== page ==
"Guy started going down the street and one guy tried to stop him, and he went down the street and left a trail of red down there," Davidson said.

Police had a chopper and police dog searching for almost two hours and didn't find him.

Kansas City Public Schools Superintendent Dr. Stephen Green arrived as soon as he heard the news. He said he's thankful those on the bus weren't more seriously hurt.

"Considering the circumstances, unfortunately we had the accident, but the good news is that the five students who were on the bus and the adults - the bus monitor and the bus driver - emerged safely from this," he said. "The one student had a scratch over his eye and one stitch was required, but that was very minor."

Green said school officials were taking students home whose parents were not able to come to the scene and pick them up directly.

Police said Sanders' family called for an ambulance after he arrived home with serious head and chest injuries. His father said it was the bus that had the stop sign and said his son wasn't trying to escape anything, but had been wandering, disoriented for hours.

The suspect's father said his son suffered a serious head injury and collapsed lung in the crash, which required medical treatment.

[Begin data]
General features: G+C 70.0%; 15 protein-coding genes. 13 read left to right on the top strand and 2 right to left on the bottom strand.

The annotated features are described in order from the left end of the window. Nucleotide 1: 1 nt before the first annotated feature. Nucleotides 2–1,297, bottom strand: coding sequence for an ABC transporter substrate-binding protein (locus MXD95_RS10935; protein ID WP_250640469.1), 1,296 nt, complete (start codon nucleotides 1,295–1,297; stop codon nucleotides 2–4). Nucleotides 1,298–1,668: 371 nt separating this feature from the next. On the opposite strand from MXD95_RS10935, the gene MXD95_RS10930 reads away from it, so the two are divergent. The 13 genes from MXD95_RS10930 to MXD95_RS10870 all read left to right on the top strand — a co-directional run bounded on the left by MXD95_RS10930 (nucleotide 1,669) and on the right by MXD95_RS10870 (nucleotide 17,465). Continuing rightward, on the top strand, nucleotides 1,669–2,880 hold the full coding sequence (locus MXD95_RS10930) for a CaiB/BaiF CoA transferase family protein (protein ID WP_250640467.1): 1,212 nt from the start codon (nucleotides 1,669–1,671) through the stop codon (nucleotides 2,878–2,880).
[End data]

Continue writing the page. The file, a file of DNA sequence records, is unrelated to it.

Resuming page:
The man's family called a bail bondsman after he arrived home. The bondsman called for an ambulance once he saw the extent of the man's injuries.

Court records also said that, while later being interviewed by police, Sanders told them he had been working on a house with his father prior to the wreck. A female friend showed up at the house and some sort of a disturbance took place.

Sanders told police he drove off from the house to try to get away from the woman. He acknowledged that he knew he was driving too fast for the residential neighborhood, but couldn't stop fast enough when he saw the school bus in front of him.

According to court records, he has seven prior convictions for driving with a revoked license and/or suspended license and seven previous convictions for operating a motor vehicle without a valid license.

Now knowing that record, Makwon's parents said Sanders needs to be held accountable for a situation that could have been much worse.

"All the kids could have gotten hurt really, really bad. But thank God, they walked away from it, with scrapes and bruises," Kathy James, Makwon's mom, said.

Prosecutors asked that Sanders' bond be set at $50,000, 10 percent.

Inspection records on the school bus show it was owned and operated by First Student and it passed all inspections and was approved with no defective items the past four years.

An experienced accident investigator told KCTV5 that, while accidents involving school buses look bad, school buses are very safe. The problem is they have a high center of mass relative to their wheel base so, if they are hit on the side, it's hard to keep them from flipping over.